From JennaH Dec 17 2018 3:47AM
Good for combatting certain types of bacteria
Cefazolin is a 1st generation Cephalosporin. While it does well against many gram positive bacteria (typically those with an uncovered, thick outer wall around the cell), it is very ineffective against gram negative bacteria (those with a thin wall that is protected by an extra membrane). While it does not cover everything, Cefazolin is easier on the body than many other antibiotics. For this reason, it is often used as a preoperative prophylaxis, given in IV fluids prior to surgery. Though its usefulness starts to diminish when dealing with "evolutionarily younger" bacteria, which are usually either gram negative or are developing resistances to certain classes of antibiotics, it remains a regularly used staple in the vet med world. It is commonly used for pneumonia, sepsis, certain bladder and urinary tract infections, or in conjunction with antibiotics that target gram negative bacteria to achieve as broad of a spectrum of treatment as possible in an unidentified infection..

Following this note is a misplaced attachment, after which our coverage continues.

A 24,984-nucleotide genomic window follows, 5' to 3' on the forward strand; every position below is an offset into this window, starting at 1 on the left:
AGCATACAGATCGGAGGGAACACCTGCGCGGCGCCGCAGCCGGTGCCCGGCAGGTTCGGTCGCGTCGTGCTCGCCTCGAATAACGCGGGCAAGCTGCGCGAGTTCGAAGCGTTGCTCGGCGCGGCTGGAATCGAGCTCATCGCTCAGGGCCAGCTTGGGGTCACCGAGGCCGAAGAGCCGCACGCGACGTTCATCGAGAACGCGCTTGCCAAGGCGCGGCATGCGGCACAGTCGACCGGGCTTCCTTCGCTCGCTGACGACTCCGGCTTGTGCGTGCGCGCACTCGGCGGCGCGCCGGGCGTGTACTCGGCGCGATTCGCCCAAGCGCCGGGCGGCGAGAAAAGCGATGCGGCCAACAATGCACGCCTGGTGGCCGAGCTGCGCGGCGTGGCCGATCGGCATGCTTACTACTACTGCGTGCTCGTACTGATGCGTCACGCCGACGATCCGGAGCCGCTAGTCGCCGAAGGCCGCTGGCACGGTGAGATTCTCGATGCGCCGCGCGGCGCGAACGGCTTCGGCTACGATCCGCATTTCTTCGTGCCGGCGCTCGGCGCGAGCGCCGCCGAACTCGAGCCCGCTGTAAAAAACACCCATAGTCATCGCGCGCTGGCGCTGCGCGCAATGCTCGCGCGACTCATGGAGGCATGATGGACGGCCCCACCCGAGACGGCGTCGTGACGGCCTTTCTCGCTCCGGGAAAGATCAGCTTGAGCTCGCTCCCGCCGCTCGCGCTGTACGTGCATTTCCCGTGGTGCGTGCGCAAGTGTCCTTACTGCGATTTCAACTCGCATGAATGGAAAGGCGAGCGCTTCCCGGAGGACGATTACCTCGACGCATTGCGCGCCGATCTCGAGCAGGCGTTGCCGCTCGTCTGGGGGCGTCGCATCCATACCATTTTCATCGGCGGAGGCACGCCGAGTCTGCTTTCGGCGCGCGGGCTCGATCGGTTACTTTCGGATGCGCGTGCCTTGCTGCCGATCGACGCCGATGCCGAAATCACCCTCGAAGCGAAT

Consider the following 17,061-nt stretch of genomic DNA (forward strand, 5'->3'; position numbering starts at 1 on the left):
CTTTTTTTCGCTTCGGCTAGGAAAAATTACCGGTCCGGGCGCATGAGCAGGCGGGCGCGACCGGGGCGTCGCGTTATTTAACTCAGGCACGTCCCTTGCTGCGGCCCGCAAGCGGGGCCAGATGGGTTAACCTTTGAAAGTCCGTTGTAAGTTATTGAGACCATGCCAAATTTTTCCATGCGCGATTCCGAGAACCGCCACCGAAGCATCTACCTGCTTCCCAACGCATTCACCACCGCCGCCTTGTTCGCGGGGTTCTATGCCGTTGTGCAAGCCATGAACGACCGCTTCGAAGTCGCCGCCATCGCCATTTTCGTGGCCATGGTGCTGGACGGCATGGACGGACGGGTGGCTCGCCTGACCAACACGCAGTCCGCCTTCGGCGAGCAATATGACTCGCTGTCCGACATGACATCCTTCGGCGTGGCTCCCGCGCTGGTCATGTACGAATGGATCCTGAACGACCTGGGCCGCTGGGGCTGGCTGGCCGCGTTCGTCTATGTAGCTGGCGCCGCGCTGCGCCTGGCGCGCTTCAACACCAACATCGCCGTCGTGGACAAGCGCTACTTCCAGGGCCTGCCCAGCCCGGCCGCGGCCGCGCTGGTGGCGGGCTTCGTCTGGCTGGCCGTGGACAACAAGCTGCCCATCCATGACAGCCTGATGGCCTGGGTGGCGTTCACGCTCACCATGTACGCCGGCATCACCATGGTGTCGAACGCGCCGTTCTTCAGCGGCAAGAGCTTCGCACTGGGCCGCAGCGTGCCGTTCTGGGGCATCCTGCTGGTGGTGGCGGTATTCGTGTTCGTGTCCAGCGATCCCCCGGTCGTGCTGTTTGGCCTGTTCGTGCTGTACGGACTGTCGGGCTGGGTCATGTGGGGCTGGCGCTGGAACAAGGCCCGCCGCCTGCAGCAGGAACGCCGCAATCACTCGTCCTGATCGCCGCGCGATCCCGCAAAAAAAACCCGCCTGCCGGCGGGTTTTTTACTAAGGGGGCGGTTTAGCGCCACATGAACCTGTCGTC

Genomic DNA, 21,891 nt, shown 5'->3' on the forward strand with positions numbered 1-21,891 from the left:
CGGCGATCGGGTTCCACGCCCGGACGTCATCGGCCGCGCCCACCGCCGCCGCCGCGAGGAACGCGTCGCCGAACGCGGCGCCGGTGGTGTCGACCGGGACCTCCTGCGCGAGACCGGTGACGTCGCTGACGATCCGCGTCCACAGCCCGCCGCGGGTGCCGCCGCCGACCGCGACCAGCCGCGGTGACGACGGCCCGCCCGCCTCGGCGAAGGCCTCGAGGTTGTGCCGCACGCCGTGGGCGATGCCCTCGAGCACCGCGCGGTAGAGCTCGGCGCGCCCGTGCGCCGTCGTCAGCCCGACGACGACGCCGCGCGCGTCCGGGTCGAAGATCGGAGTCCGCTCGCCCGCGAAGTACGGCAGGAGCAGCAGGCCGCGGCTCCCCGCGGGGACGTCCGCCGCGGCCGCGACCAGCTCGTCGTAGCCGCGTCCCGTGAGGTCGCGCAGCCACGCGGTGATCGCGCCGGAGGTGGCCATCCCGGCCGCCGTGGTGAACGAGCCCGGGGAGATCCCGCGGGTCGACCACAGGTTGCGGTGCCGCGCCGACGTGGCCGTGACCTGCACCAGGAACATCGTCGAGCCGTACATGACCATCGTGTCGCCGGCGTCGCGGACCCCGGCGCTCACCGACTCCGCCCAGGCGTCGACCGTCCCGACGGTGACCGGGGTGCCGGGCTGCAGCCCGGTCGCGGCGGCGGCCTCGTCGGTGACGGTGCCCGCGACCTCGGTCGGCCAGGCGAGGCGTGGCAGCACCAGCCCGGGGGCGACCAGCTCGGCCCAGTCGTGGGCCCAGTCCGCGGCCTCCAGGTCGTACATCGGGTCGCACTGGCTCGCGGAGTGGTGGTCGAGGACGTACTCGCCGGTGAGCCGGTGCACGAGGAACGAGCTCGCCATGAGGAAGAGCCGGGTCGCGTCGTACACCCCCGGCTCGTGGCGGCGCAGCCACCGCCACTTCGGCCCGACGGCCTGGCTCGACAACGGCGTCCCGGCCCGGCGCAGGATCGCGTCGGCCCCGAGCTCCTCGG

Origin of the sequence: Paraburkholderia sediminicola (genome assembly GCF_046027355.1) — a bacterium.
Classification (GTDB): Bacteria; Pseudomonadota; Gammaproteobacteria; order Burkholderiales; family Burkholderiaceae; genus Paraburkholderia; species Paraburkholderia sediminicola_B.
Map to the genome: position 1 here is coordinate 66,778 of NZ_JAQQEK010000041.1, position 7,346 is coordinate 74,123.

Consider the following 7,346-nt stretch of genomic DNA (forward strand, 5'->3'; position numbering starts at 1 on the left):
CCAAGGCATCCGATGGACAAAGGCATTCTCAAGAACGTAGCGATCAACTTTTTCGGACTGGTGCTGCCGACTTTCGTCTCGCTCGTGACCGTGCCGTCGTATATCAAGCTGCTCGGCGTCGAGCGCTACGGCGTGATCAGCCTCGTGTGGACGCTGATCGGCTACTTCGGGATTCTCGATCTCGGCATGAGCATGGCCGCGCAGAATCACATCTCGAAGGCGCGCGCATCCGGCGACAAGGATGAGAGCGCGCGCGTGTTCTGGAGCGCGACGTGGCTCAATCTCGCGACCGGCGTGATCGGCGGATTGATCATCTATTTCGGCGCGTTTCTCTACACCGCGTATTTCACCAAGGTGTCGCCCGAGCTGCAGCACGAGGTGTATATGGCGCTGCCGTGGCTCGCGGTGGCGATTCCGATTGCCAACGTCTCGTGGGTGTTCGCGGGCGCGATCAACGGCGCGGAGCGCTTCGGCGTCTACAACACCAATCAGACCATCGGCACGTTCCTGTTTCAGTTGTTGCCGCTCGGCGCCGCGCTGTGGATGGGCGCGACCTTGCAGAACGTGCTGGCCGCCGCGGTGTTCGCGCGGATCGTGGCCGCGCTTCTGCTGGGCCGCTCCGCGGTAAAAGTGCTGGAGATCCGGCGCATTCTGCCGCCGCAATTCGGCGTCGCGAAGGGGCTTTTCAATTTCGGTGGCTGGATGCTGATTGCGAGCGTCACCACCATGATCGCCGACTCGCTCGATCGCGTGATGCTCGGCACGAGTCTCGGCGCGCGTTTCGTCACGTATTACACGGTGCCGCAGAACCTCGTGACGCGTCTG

From S Dean - Trainer and Former Vet Tech 329 days ago
Positive Reinforcement is great for obedience training. I've used it to teach my dogs a wide range of skills, including the basics of Sit/Stay, Come, and Down.
As a professional trainer, I used positive reinforcement in all of my private and group classes for basic obedience. It's very effective and doesn't risk damaging your dog or his trust, as punishment sometimes does. Highly reccomended!.
From TricksForTreats 325 days ago